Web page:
A NORTHWEST Euro MP has accused the EU of plumbing new depths after experts spent almost three years working out how much water should be used to flush toilets and urinals.

His blast came as a working group published its findings into setting criteria for an “Ecolabel” for lavatories.

The 60-page technical report has been drawn-up by consultants for the Commission's environment directorate with the aim of making flushing more environmentally friendly.

But Paul Nuttall, UKIP deputy leader, has expressed astonishment at the : "It is particularly ridiculous considering Commission President President José Manuel Barroso recently said the EU executive should be 'big on big things and smaller on smaller things'.

"The world is in a financially parlous state and thanks to nonsense EU carbon targets, energy bills are forcing families into fuel poverty.

“And yet money is being thrown away on efforts to deliver an Ecolabel for toilets and urinals.”

He continued: "We used to laugh at their stupid ideas such as discriminating against curvy cucumbers, but it really isn't funny that they continue to come up with hare-brained schemes.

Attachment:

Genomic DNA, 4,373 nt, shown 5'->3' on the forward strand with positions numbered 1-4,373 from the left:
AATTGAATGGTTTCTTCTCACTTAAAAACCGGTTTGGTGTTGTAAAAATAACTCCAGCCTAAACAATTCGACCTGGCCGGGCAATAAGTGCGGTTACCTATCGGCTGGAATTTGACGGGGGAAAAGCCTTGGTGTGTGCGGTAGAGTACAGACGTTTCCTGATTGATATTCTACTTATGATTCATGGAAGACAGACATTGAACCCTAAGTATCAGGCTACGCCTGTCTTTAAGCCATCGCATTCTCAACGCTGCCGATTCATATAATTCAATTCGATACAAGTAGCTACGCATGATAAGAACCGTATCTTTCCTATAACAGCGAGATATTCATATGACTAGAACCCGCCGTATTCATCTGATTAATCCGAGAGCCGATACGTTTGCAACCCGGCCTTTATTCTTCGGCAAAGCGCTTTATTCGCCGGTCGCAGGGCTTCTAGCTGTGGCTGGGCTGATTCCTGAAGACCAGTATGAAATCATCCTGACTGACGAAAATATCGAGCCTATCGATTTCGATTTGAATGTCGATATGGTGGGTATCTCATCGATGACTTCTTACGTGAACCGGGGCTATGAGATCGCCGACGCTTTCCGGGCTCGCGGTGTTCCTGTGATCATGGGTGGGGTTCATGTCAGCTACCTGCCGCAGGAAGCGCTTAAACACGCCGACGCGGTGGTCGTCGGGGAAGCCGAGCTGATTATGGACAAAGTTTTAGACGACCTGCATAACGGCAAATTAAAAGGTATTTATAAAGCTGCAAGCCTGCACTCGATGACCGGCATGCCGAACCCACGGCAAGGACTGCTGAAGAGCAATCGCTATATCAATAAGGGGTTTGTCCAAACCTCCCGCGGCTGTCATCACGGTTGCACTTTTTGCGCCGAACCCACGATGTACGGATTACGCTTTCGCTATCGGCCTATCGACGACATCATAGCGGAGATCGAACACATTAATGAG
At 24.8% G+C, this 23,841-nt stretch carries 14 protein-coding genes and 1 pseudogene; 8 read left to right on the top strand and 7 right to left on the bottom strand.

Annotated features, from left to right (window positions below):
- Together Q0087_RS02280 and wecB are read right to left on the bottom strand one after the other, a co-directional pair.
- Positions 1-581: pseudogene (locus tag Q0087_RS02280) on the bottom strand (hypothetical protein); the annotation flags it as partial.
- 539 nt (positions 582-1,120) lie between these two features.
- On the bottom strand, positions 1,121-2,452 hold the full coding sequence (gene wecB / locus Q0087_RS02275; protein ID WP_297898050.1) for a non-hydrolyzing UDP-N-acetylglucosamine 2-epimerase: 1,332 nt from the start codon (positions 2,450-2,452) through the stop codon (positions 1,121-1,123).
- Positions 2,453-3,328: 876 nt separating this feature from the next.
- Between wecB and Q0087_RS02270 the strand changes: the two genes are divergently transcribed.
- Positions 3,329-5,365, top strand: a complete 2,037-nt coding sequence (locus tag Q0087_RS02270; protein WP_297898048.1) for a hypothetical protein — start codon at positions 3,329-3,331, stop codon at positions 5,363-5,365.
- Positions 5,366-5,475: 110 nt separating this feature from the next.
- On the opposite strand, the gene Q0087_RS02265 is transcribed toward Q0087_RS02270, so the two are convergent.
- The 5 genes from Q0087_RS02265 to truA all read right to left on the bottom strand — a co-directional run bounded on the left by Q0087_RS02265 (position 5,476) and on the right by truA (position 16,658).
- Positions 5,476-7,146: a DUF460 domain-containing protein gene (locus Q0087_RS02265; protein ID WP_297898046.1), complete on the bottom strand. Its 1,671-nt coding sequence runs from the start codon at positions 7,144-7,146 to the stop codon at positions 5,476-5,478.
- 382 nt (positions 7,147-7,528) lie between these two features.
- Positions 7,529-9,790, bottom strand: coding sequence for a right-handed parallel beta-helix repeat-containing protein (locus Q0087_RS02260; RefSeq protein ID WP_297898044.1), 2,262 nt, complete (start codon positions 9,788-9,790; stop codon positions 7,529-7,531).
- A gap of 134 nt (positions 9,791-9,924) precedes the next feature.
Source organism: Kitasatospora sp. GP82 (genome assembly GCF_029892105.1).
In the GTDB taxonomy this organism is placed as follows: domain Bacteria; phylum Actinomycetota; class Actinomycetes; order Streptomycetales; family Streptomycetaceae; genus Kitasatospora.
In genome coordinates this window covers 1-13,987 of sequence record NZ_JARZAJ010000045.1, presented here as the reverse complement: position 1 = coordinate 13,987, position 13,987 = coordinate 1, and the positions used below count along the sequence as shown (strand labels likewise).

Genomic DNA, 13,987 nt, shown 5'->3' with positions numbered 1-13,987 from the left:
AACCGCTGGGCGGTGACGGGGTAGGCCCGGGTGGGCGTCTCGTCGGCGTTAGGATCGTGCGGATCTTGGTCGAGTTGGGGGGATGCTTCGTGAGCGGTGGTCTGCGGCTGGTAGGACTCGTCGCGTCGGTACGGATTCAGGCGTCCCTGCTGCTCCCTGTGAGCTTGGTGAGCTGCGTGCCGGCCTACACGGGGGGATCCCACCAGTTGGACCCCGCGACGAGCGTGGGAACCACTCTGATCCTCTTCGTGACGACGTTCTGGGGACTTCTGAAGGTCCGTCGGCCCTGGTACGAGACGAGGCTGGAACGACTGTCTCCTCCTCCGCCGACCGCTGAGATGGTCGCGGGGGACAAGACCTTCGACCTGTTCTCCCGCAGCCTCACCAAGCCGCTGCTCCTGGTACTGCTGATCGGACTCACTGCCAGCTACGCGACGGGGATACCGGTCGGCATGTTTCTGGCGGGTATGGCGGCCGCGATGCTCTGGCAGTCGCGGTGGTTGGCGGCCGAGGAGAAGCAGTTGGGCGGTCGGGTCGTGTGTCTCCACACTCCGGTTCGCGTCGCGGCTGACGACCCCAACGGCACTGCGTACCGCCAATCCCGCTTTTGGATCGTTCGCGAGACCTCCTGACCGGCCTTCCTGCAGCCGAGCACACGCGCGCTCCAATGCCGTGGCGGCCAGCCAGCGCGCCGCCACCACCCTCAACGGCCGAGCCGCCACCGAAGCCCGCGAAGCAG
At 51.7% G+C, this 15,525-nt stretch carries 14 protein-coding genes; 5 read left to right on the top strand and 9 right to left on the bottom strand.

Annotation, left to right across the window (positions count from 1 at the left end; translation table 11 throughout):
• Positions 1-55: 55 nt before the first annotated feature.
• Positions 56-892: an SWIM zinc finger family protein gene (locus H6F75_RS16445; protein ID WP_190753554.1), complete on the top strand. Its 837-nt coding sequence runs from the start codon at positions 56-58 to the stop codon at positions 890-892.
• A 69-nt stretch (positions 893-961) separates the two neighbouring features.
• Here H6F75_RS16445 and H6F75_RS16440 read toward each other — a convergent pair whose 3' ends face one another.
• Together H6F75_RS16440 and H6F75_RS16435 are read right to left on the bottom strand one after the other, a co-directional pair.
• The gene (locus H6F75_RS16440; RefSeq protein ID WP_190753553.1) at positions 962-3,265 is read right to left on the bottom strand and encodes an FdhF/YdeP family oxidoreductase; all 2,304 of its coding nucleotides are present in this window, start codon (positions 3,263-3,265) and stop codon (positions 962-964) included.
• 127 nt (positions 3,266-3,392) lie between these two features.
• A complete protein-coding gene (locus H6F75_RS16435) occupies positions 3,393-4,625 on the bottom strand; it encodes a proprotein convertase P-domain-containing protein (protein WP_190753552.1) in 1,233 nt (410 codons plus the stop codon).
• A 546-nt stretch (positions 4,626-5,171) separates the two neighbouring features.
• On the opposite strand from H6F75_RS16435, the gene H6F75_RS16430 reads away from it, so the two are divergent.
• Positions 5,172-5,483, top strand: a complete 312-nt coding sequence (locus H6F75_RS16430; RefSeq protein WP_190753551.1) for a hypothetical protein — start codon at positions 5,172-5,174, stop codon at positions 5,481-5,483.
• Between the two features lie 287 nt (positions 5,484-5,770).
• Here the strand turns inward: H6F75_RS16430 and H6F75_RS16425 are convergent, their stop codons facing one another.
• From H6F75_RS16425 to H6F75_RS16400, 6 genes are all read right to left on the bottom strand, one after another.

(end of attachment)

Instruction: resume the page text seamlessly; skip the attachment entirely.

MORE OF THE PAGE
"It's costing every household in Britain about £6,000 a year for our membership of the EU and what do we get in return?

“More and more rules and regulations tying the hands of businesses resulting in higher costs for consumers.”

A spokesman for Environment Commissioner Janez Potočnik is quoted online as saying: “The primary aim of establishing criteria for toilets is to increase water efficiency during operation.”

He added that Ecolabels are voluntary and requested by businesses.


What is an "Ecolabel"? 

The EU Ecolabel is part of the European Commission’s action plan for "Sustainable Consumption and Production and Sustainable Industrial Policy" adopted in July 2008.

The Ecolabel is a voluntary scheme set up to encourage manufacturers to produce goods and services that are environmentally friendly.

The Ecolabel flower logo lets consumers and organisations recognise the best environmentally performing products